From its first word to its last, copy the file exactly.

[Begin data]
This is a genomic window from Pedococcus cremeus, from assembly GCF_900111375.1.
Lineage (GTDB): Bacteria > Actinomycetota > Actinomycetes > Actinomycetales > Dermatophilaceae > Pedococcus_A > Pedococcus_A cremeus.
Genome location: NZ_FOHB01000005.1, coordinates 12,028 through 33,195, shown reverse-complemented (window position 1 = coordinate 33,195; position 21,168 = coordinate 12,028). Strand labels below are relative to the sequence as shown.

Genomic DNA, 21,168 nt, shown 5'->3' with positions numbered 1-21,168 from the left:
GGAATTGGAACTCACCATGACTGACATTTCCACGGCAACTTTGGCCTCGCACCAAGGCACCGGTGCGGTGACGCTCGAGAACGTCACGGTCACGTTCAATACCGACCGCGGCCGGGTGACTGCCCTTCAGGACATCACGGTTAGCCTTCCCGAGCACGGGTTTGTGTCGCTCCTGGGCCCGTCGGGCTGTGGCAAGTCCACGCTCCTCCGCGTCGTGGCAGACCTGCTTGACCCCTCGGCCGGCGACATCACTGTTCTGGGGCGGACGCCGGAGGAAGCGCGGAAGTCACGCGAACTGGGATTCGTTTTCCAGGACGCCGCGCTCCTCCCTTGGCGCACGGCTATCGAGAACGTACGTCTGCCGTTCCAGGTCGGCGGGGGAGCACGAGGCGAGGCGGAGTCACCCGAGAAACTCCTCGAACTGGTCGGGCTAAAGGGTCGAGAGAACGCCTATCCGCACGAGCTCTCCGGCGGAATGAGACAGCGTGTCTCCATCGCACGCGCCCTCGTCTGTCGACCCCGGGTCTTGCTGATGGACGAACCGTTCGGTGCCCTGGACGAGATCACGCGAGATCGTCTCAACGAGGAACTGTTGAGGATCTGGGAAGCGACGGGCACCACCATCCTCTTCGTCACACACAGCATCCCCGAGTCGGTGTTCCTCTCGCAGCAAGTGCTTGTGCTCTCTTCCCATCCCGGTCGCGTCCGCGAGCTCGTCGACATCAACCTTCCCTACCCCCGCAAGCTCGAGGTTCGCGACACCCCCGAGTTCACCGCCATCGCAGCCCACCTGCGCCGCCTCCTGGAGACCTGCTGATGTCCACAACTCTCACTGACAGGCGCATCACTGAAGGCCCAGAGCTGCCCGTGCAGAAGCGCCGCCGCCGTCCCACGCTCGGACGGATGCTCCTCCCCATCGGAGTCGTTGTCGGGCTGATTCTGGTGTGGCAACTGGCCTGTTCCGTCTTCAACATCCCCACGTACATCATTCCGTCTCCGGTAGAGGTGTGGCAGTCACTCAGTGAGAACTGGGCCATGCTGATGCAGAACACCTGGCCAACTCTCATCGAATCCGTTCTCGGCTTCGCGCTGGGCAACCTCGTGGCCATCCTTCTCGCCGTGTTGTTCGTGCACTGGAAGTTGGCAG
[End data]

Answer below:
This is a genomic window from Pedococcus cremeus, from assembly GCF_900111375.1.
Lineage (GTDB): Bacteria > Actinomycetota > Actinomycetes > Actinomycetales > Dermatophilaceae > Pedococcus_A > Pedococcus_A cremeus.
Genome location: NZ_FOHB01000005.1, coordinates 12,028 through 33,195, shown reverse-complemented (window position 1 = coordinate 33,195; position 21,168 = coordinate 12,028). Strand labels below are relative to the sequence as shown.

Genomic DNA, 21,168 nt, shown 5'->3' with positions numbered 1-21,168 from the left:
GGAATTGGAACTCACCATGACTGACATTTCCACGGCAACTTTGGCCTCGCACCAAGGCACCGGTGCGGTGACGCTCGAGAACGTCACGGTCACGTTCAATACCGACCGCGGCCGGGTGACTGCCCTTCAGGACATCACGGTTAGCCTTCCCGAGCACGGGTTTGTGTCGCTCCTGGGCCCGTCGGGCTGTGGCAAGTCCACGCTCCTCCGCGTCGTGGCAGACCTGCTTGACCCCTCGGCCGGCGACATCACTGTTCTGGGGCGGACGCCGGAGGAAGCGCGGAAGTCACGCGAACTGGGATTCGTTTTCCAGGACGCCGCGCTCCTCCCTTGGCGCACGGCTATCGAGAACGTACGTCTGCCGTTCCAGGTCGGCGGGGGAGCACGAGGCGAGGCGGAGTCACCCGAGAAACTCCTCGAACTGGTCGGGCTAAAGGGTCGAGAGAACGCCTATCCGCACGAGCTCTCCGGCGGAATGAGACAGCGTGTCTCCATCGCACGCGCCCTCGTCTGTCGACCCCGGGTCTTGCTGATGGACGAACCGTTCGGTGCCCTGGACGAGATCACGCGAGATCGTCTCAACGAGGAACTGTTGAGGATCTGGGAAGCGACGGGCACCACCATCCTCTTCGTCACACACAGCATCCCCGAGTCGGTGTTCCTCTCGCAGCAAGTGCTTGTGCTCTCTTCCCATCCCGGTCGCGTCCGCGAGCTCGTCGACATCAACCTTCCCTACCCCCGCAAGCTCGAGGTTCGCGACACCCCCGAGTTCACCGCCATCGCAGCCCACCTGCGCCGCCTCCTGGAGACCTGCTGATGTCCACAACTCTCACTGACAGGCGCATCACTGAAGGCCCAGAGCTGCCCGTGCAGAAGCGCCGCCGCCGTCCCACGCTCGGACGGATGCTCCTCCCCATCGGAGTCGTTGTCGGGCTGATTCTGGTGTGGCAACTGGCCTGTTCCGTCTTCAACATCCCCACGTACATCATTCCGTCTCCGGTAGAGGTGTGGCAGTCACTCAGTGAGAACTGGGCCATGCTGATGCAGAACACCTGGCCAACTCTCATCGAATCCGTTCTCGGCTTCGCGCTGGGCAACCTCGTGGCCATCCTTCTCGCCGTGTTGTTCGTGCACTGGAAGTTGGCAG